Credit: Richard Hebda

Falsebox is our province’s only common native member of the staff-tree family (Celastraceae), which includes the American bittersweet (Celastrus scandens) and species of the widely grown shrub Euonymus. An evergreen shrub, falsebox spreads or grows erect to an unassuming 1 m (39 in.) tall. Flexible brownish-red stems bear oval, loosely spaced, leathery leaves. Each glossy-green leaf is about 1 to 3 cm (1⁄2 to 11⁄2 in.) long with small toothlets evenly spaced along the margin.

In early to mid spring (starting early March in Victoria), masses of tiny flowers erupt from mini-buds all along the stems. Each bloom is scarcely 3 to 4 mm (1⁄8 in.) wide, but the clusters provide an attractive maroon show. Each flower has four tiny sepals beneath four coloured petals; if you look closely, you’ll see they are all attached to a circular greenish disk. A single pistil and four yellow stamens contrast brightly with the maroon background. Dark-brown seeds form later in the year in the small capsule.

The geographic range of this species includes all of southern British Columbia as far north as Terrace, except for some of the hot dry interior zones. You can find it as far south as California and eastward to the Rocky Mountains and even Texas. Typically it occupies low and mid elevations, favouring medium- to well-drained sites in conifer forests, clearings and, occasionally, in rocky openings.

Though it has not yet become popular with gardeners, several botanical writers, such as Arthur Kruckeberg in his Gardening with Native Plants in the Pacific Northwest (University of Washington Press), have praised falsebox as a plant worthy of a place in gardens. Well-drained to moderately moist settings are ideal, and the choice of sites is wide. A fine setting would be the base of a large tree or the edge of a conifer group. Other possibilities include shrub borders in front of or among rhododendrons. Try it in a partially shaded to shady rock garden. Falsebox is a good choice for low hedging to mark the edges of a path, a setting where the gloss-green leaves really get to show their best. Underplanting arbutus trees works well too. In a natural setting, plants are best grown in their natural form; grown in hedges, pruning encourages dense, full growth.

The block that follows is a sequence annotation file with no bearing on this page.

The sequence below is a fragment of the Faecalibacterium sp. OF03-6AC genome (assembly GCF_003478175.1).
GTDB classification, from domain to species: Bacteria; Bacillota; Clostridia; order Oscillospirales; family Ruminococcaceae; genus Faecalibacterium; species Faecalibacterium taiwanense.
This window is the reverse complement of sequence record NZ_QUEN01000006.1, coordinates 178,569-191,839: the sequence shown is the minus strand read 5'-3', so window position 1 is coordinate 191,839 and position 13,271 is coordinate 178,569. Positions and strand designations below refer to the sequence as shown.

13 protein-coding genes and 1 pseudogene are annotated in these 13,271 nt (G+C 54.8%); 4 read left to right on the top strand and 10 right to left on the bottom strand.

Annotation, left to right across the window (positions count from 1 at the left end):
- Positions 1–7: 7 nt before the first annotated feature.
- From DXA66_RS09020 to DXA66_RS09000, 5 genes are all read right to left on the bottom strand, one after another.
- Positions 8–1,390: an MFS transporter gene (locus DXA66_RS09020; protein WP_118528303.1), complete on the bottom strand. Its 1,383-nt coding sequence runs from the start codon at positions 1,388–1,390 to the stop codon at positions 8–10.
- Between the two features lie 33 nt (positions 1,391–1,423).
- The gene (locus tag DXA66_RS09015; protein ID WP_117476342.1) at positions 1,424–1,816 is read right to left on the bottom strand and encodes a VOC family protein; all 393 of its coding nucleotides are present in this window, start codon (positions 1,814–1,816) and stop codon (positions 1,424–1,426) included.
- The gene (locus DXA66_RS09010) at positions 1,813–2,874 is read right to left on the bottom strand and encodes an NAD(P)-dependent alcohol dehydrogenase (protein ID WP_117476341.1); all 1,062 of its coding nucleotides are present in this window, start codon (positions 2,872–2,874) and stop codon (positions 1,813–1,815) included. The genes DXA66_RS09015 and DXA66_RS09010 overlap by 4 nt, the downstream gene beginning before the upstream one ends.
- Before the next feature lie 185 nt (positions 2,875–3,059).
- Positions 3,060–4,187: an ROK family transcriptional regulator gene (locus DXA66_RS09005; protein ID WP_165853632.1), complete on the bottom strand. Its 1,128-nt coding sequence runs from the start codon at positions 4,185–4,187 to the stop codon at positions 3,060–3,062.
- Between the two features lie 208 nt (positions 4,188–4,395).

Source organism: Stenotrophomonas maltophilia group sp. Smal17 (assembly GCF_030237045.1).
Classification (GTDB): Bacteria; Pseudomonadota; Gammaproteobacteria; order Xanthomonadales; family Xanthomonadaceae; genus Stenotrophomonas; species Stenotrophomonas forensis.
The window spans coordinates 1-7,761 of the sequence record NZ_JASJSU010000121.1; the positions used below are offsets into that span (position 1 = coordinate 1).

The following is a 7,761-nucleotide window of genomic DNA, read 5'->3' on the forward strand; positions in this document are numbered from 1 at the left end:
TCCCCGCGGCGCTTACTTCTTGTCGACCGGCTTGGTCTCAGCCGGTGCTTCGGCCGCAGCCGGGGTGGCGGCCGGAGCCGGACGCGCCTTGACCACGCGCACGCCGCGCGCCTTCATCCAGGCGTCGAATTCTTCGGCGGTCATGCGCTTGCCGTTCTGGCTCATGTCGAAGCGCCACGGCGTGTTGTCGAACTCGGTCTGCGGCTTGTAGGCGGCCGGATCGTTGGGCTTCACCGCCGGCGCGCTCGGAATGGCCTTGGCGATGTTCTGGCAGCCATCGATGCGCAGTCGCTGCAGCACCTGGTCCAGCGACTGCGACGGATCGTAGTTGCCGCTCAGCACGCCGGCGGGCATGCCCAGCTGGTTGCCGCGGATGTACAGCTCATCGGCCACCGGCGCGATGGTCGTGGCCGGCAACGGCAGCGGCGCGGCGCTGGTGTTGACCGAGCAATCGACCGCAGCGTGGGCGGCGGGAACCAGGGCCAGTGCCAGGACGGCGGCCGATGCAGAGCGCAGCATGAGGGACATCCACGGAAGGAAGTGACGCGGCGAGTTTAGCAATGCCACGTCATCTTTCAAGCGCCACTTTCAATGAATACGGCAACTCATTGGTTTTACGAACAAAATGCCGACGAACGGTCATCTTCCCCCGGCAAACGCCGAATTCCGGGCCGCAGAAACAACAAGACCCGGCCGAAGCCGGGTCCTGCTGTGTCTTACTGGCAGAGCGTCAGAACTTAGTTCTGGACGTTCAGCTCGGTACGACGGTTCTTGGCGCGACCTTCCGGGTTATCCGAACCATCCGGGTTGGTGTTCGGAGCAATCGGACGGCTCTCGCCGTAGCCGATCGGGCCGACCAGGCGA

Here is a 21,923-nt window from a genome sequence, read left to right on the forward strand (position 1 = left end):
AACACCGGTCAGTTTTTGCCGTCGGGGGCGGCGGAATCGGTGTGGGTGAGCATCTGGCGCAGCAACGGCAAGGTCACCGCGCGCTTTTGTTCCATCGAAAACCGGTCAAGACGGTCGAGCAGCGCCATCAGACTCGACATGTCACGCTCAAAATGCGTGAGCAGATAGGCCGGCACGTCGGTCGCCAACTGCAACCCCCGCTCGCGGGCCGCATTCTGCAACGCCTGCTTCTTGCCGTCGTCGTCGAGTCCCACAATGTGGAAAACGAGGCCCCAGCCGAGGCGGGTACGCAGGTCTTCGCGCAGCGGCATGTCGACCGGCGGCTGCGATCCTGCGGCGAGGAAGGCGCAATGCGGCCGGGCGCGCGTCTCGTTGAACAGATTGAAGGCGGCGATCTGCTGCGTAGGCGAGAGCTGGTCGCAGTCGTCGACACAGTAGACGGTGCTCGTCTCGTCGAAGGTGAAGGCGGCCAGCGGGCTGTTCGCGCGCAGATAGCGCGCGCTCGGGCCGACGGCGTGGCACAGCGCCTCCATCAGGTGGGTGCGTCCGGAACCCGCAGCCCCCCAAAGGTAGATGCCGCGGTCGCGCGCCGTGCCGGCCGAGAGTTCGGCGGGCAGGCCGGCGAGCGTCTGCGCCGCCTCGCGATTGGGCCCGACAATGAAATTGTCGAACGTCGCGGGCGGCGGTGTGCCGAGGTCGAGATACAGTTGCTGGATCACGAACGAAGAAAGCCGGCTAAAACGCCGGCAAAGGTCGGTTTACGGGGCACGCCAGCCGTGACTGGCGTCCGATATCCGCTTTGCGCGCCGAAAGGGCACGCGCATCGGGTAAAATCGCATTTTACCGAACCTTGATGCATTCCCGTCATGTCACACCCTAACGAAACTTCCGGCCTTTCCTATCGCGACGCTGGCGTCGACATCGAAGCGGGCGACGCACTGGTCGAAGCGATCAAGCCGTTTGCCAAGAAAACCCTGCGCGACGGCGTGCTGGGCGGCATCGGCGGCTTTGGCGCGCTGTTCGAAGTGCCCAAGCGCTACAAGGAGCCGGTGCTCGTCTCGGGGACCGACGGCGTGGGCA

Plants are easily raised from cuttings collected just before or after flowering. Remove a twig about 10 cm (4 in.) or so long and insert it in a pot of peaty soil mix. Place in a cool greenhouse or in a plastic bag. Roots can appear within two to three weeks under ideal conditions. Branches can also be layered in mossy moist soil; once rooted, carefully remove from the parent shrub. Collect seeds as soon as they are ripe, rinse off the thin fleshy covering and sow in porous peaty soil for germination over the winter. Seeds have been known to sprout after 10 years of cool storage.

Falsebox is an important browse plant for deer. Southern interior First Nations used it medicinally. Slightly boiled leaves were made into a poultice for swellings and to reduce pain on any part of the body. An infusion of the plant could be used to heal broken bones, treat internal ailments and tuberculosis. Today, falsebox is sought for flower arrangements and its populations near urban centres are being degraded.

For those who might need a little encouragement to grow a native hedging plant, be aware that privet has become an invasive species in southwest B.C., popping up unpleasantly in thickets and woodlands. By planting falsebox, you can have your greenery and at the same time protect our natural environment.

Falsebox (Paxistima myrsinites) is hardy to zone 3

An expert on native plants, Richard Hebda is curator of Botany and Earth History at the Royal British Columbia Museum in Victoria.